The Obama administration keeps postponing rules that would require the next generation of biofuels to be used, much to the dismay of innovators and environmentalists. The Environmental Protection Agency warns the products are still too costly and the supply too short.
Clinton vows that as president she would “drive the development of advanced biofuels.” But environmental activists and biotech investors are looking for a more concrete commitment. They want the benchmarks in the existing mandate enforced.
Univision and its highest profile journalist haven't been shy about acknowledging their approach to coverage of the 2016 campaign: The Spanish-language network views immigration as its top issue and isn't afraid to cross over into advocacy journalism.
The Times' Kate Linthicum was on this story early, writing in early July about Univision's strategy. Her piece includes this Jorge Ramos quote that explains a lot about why Ramos and GOP candidates may be at odds over the next few months:
When it comes to Latino voters, Trump isn't yet dragging his rivals down with him
We've reported on the worries in Republican circles that Donald Trump's candidacy will tarnish the whole GOP brand, particularly with Latinos. But a new Gallup analysis shows, at least for now, that doesn't appear to be happening.
To be sure, Latinos really don't like Trump. But they don't seem to be spreading that sentiment to the whole field. Here's the Gallup chart that tells at least that part of the story:
Gallup notes that the results don't mean that Trump's anti-immigration rhetoric has no impact on his GOP rivals. In fact, the tracking surveys picked up a notable upward swing in the Jeb Bush's favorability from July to August, as Trump's heated rhetoric reached full boil. Bush's net favorability went from a +1 to +22 in that period.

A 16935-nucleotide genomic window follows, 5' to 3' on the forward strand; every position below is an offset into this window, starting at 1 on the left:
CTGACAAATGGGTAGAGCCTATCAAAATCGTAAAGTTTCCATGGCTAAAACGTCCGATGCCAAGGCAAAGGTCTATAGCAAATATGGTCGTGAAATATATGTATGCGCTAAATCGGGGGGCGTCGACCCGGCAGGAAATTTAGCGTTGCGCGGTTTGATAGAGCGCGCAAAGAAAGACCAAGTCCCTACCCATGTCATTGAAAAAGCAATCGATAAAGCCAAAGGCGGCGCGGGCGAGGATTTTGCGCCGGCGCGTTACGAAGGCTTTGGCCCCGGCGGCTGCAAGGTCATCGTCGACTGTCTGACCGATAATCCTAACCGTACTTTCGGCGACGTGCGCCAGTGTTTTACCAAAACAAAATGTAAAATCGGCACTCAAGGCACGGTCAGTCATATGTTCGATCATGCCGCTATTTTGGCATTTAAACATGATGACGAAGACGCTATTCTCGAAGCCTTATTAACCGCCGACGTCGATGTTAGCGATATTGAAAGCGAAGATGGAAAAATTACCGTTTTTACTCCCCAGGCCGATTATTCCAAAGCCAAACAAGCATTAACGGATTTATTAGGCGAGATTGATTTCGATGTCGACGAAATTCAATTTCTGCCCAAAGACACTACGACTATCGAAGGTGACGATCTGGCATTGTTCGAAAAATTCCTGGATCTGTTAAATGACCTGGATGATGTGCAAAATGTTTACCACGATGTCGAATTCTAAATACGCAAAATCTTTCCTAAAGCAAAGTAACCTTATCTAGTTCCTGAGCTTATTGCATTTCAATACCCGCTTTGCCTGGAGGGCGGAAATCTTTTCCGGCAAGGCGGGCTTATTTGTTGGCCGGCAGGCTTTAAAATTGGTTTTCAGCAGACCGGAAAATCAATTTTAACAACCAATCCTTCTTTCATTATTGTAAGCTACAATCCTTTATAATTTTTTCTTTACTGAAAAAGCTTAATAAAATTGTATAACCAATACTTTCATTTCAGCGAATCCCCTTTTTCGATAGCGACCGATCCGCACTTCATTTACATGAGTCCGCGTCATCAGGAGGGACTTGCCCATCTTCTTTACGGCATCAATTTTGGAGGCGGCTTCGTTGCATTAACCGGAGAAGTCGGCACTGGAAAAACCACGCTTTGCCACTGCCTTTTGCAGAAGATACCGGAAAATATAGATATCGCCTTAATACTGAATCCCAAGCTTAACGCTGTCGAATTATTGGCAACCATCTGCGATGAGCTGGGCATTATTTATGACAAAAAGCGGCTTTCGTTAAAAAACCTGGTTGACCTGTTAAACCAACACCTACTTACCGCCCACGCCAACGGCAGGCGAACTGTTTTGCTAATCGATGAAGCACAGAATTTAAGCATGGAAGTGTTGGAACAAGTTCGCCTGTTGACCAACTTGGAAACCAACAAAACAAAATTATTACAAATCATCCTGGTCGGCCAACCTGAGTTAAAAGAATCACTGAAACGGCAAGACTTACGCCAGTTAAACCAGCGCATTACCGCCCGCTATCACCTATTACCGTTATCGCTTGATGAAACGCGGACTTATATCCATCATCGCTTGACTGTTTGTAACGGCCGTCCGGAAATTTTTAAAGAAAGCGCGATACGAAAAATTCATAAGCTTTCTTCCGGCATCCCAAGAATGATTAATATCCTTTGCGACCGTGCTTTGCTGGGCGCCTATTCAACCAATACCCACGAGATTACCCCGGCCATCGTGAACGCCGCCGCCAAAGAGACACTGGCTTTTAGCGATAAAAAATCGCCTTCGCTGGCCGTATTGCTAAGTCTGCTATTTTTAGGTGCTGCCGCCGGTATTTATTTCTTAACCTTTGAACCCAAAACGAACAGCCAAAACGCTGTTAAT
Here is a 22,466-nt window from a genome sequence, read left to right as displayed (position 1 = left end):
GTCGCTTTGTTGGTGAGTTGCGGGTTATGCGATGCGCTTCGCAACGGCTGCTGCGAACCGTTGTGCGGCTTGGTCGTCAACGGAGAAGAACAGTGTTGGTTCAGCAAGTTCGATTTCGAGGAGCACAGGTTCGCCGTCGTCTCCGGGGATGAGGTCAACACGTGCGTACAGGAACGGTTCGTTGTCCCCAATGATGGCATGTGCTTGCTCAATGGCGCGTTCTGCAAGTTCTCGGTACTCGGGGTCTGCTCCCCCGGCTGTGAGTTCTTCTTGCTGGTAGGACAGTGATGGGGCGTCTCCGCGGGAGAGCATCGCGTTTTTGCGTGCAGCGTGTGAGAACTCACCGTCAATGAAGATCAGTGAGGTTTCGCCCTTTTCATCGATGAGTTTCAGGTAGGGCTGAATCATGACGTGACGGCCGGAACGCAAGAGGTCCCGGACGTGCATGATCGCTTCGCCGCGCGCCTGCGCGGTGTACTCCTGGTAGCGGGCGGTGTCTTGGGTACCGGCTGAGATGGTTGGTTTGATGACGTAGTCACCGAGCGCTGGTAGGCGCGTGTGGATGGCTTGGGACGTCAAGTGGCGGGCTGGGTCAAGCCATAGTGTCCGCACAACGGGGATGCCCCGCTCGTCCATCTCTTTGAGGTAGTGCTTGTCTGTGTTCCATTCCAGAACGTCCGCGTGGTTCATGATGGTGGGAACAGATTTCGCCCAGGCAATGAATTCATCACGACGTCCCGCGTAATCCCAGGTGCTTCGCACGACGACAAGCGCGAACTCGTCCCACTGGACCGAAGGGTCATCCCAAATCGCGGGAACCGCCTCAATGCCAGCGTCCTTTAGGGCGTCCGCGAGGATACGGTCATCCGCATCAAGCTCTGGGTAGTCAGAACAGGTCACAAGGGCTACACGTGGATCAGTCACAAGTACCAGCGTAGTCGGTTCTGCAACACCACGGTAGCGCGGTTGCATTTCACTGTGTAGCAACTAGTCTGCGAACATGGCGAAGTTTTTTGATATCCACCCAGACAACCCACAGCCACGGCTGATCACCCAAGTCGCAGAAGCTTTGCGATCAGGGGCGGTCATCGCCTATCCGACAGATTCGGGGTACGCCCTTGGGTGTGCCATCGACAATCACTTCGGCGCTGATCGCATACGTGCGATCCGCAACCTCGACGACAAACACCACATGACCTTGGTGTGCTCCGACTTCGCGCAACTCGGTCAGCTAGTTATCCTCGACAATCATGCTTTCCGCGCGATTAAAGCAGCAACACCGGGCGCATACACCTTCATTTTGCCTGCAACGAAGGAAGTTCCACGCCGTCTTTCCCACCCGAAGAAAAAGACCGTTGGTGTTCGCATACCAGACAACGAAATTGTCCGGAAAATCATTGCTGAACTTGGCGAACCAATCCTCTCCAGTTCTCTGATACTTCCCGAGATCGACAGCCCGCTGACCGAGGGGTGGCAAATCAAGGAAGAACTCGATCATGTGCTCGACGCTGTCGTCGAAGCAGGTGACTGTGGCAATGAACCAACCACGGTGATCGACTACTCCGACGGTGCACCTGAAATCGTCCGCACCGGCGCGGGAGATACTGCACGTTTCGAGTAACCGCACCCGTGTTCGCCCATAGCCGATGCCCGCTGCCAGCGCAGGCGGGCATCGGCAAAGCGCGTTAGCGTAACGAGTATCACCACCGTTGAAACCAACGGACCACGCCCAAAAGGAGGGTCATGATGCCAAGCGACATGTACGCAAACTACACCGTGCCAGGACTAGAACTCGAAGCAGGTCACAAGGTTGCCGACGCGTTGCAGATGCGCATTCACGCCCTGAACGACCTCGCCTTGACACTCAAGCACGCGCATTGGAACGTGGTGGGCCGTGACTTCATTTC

It's possible, the pollster noted, that Bush, as a GOP moderate on immigration, benefited from being a visible counterpoint to Trump.
These surveys, however, were done largely before Bush seemed to shift and joined with Trump on the use of the phrase "anchor baby" and the discussion of birthright citizenship.
So while Republican may not have suffered much from "guilt by association" in the eyes of Latino voters this summer, "guilt by participation" is another question.
Can Donald Trump take on the media and win?
Donald Trump battled publicly with two powerful media figures Wednesday -- Fox News' Roger Ailes and Univision' s Jorge Ramos. If he were an ordinary politician, following ordinary rules, it would be hard to see the upshot for Trump in either fight.
Ailes is a gateway to the news organization most trusted by the voters Trump will need to win the GOP nomination. Ramos is the most influential broadcaster in a community Trump should have little interest in further antagonizing. He's not going to win a majority of Latino voters, but if he actually wants to be president, he needs to make some inroads.
But typical political analysis seems not to apply to Trump. If one focus group of fans is any indication, Trump supporters are deeply distrustful of the media and they like Trump precisely because he says what others won't (perhaps knowing they shouldn't). There's very little that seems to truly turn them off. When it's Trump against the world, Trump wins in their eyes.
Meanwhile, Trump seems to firmly believe that all publicity is good publicity. Few entertainers understood better how to maximize the value of a celebrity-on-celebrity public brawl.
“Controversy, in short, sells," he wrote in "The Art of the Deal."
By the numbers